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Abstract: FR-OR123

Single Cell RNA Sequencing of Antibody-Mediated Rejection and Control Kidney Transplant Biopsies Reveals Endothelial, T-Cell, and Monocyte Intercellular Communication and Host-Donor Chimerism

Session Information

Category: Transplantation

  • 1901 Transplantation: Basic


  • Malone, Andrew F., Washington University School of Medicine, Clayton, Missouri, United States
  • Wu, Haojia, Washington University School of Medicine, Clayton, Missouri, United States
  • Chadha, Ashima, Washington University School of Medicine, Clayton, Missouri, United States
  • Humphreys, Benjamin D., Washington University School of Medicine, Clayton, Missouri, United States

Antibody mediated rejection (AMR) is one of the major causes of allograft failure yet current treatment strategies are suboptimal reflecting our poor understanding of this disease. We performed single cell(sc)RNAseq on biopsies from patients with AMR and compared them to non-AMR biopsies.


The 10X platform was used for library preparation. Sequencing depth was ~50k reads/cell. CellRanger, R and Seurat were used to make gene-cell matrices and for downstream analyses. Donor and recipeint exome sequencing was also performed. IRB approved.


96,547 cells (avg=1292 genes detected/cell) from 7 kidney transplant biopsies were included in the integrated analysis using UMAP. 21 cell clusters were identified and included all major tubular types (PT,LOH,PC,IC), stroma, endothelium, lymphocytes (T and B cells) and monocytes (figure). In AMR biopsies, monocytes expressed the B cell activator BAFF and B cells upregulated expression of its cognate receptors TACI and BMCA, suggesting monocyte driven B cell activation. Endothelial cells in AMR showed increased expression of cytokines that recruit T cells such as CXCL9, as well as the chemokine receptor ACKR1, suggesting that endothelial cells amplify the immune response. Of note, we could distinguish host from donor leukocytes based on expressed SNVs defined by exome sequencing. Whether donor-derived leukocytes exhibit differential gene expression compared to their host counterparts is under analysis.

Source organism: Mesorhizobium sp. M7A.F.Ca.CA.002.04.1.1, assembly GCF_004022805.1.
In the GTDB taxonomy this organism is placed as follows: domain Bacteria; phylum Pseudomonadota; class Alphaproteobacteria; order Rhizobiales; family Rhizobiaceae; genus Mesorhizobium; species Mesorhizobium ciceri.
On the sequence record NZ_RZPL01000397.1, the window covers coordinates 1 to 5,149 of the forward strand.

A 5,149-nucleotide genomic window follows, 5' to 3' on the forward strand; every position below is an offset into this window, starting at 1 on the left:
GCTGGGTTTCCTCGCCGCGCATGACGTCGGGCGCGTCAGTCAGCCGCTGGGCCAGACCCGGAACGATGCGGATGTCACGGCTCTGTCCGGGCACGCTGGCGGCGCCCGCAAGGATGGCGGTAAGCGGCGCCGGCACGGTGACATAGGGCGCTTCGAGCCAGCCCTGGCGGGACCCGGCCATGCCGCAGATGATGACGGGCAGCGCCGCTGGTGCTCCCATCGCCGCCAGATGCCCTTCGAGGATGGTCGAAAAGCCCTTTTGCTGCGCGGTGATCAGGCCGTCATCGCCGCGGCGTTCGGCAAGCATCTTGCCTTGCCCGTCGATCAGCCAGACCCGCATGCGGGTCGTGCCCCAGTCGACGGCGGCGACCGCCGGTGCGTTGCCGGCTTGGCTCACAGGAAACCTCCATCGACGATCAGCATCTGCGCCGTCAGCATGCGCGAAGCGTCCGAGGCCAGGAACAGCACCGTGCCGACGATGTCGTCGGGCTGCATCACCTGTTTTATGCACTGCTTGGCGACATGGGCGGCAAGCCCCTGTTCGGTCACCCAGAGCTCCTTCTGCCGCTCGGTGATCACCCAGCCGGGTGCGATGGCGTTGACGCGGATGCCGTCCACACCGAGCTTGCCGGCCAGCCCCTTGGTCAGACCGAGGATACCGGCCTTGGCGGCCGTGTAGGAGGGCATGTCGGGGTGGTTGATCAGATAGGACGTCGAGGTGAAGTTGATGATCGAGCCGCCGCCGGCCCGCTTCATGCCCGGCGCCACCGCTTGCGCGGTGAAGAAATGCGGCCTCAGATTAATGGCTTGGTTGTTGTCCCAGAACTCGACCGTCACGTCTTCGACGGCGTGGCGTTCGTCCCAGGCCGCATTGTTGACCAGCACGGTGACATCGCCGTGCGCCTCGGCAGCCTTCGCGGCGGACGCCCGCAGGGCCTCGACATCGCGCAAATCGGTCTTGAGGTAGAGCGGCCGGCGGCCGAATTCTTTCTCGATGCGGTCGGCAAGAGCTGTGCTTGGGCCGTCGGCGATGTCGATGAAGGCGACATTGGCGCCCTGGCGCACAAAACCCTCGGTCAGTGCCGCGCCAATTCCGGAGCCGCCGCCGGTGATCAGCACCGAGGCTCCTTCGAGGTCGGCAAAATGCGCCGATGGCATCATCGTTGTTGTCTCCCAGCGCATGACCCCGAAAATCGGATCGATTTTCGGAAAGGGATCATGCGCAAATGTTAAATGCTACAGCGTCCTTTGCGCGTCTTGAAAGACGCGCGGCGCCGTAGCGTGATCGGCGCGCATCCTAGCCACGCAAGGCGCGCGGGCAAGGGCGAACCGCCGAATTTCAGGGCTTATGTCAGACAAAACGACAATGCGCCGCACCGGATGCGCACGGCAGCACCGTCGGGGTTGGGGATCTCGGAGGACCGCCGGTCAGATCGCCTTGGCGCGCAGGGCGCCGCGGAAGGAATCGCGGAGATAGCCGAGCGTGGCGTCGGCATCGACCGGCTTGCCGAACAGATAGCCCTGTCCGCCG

Comprehensive scRNAseq of human AMR suggests that monocytes drive B cell activation and that endothelial cells recruit T cells. We also show, for the first time, that donor leukocytes persist even years after transplantation. Whether donor-derived leukocytes differentially regulate AMR represents a new and potentially important direction in transplantation research enabled by scRNAseq.


  • NIDDK Support